The clock is tick-tick-ticking off its judgments. Tick – stupid. Tick – Hey, stupid. It’s new. I bought it for six bucks at the local five-and-dime. La Virgen de Guadalupe smiles serenely from its face, held aloft by angels.

Black Swan, White Swan... Let's Call the Whole Thing Off

Formal logic might be the blackest of magics (and it makes for the most excruciating of reads). Just try figuring out the Black Swan Problem. Read a ton of obnoxious articles by formal logicians – who I imagine wear capes and brood in towers while they go about their dark art of turning language into math – without pushing your thumbs into your eyeballs until they pop.

Donald Duck: High Priest of the Illuminati

Conspiracy theorists are dreadfully thorough, but I guess most of them missed this one: Donald in Mathmagic Land, the 1959 Disney featurette starring Donald Duck which teaches us about the Pythagorean cult, the pentagram, the Fibonacci Sequence, and the Golden Ratio.

Jack Kirby And Comic Book Mysticism

You may not recognize the name Jack Kirby, but if you’ve ever argued with your friends over who gets to be Cyclops when you were playing X-Men in your backyard, then you’ve been touched by his creations.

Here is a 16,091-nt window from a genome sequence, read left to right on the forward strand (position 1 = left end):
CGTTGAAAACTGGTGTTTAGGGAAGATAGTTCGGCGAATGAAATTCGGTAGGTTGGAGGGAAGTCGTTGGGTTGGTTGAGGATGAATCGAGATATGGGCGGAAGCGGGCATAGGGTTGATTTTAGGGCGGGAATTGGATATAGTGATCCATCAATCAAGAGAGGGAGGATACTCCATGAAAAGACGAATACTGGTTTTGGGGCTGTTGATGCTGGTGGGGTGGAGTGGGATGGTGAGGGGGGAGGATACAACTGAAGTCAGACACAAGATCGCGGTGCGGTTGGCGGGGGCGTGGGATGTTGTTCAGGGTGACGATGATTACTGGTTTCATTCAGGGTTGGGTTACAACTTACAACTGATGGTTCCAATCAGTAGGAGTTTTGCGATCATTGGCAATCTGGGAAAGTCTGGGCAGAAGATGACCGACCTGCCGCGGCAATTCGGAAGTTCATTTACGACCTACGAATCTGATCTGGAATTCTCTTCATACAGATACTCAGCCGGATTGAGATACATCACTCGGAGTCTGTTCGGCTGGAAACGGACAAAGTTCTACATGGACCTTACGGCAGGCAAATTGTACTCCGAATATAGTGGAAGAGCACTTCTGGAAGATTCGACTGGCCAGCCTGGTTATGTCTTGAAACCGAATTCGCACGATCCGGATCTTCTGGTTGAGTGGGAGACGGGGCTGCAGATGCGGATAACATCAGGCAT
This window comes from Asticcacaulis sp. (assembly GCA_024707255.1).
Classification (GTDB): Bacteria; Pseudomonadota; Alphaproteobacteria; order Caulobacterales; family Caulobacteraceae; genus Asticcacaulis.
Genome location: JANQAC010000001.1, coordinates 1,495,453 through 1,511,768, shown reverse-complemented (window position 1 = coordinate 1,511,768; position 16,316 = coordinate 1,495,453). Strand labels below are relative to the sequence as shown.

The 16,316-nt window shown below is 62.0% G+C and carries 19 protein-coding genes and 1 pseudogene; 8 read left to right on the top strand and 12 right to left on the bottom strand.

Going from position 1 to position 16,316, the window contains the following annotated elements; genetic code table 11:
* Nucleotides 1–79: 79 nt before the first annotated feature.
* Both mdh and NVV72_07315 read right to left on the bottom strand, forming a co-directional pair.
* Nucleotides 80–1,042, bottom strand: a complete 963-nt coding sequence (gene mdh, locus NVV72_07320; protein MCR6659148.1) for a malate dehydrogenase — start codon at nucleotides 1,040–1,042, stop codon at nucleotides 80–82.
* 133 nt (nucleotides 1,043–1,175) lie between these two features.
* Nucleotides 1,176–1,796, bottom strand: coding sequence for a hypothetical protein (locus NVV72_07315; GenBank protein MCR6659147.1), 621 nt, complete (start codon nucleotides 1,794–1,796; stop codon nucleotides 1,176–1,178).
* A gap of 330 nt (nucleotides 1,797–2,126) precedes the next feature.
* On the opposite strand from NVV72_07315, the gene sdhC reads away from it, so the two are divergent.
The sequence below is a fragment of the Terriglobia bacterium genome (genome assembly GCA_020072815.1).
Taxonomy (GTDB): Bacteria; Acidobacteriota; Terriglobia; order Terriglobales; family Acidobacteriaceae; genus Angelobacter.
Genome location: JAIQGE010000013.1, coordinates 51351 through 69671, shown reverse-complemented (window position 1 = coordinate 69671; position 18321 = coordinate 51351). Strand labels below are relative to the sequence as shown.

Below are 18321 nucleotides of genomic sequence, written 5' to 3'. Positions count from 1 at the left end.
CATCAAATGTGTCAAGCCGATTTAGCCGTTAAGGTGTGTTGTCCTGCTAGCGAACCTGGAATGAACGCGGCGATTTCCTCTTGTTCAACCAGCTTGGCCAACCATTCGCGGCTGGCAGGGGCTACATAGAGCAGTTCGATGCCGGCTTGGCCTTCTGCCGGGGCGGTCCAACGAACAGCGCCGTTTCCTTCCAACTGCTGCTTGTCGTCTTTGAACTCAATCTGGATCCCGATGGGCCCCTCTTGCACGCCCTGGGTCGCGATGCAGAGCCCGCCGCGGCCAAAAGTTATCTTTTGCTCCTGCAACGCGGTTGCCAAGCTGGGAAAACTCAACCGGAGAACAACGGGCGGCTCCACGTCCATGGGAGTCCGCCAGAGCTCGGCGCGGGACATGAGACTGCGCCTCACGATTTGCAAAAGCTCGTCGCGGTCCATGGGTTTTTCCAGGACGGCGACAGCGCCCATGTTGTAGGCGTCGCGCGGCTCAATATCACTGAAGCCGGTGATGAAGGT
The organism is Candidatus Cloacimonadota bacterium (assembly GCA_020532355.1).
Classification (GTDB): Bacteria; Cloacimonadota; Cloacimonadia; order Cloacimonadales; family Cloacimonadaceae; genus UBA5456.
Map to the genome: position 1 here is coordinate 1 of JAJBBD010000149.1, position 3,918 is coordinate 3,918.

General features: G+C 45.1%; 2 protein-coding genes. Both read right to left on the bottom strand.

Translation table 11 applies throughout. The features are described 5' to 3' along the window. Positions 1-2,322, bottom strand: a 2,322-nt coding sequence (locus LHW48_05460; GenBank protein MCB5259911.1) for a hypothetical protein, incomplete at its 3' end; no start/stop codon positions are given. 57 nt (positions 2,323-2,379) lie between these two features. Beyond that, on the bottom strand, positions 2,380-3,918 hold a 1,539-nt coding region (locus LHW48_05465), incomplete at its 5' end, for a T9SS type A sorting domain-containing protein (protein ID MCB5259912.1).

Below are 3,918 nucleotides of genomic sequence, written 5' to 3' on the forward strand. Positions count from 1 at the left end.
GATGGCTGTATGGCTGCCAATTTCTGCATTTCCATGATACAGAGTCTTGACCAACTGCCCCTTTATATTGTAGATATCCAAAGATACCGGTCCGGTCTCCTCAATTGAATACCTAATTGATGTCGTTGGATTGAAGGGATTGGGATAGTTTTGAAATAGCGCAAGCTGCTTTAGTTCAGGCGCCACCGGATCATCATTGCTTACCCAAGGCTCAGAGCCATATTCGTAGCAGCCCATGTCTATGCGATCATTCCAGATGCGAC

Eye of the Skeptic

Those “I’m always right” types absolutely need faith, or else those vicious doubts start creeping in. Not only will you find faith in the religious mind, calling God a fact, you’ll also find it lurking in the atheist, saying He isn’t. Come to think of it, anyone who uses the word “fact” so easily must be pretty faithful, at least when it comes to their own nonsense.

Friday, July 26, 2013

Taylor Ellwood On Identity, Space/Time, and Pop Culture Magick -Disinformation

Originally published July 26, 2013 via disinfo.com

There’s only so many times you can read about the Lesser Banishing Ritual of the Pentagram before you stop paying attention and start daydreaming about what the real Harlem Shuffle looks like. Magic only seems novel the first time you come across it. After that, it tends to just be the same concepts rehashed ad nauseum. Maybe it says something about my own attention span, but if I hear anyone mention the “Rule of Three” again, I’m liable to smash a Stevie Nicks record over their head (author’s note: I have never owned a Stevie Nicks record).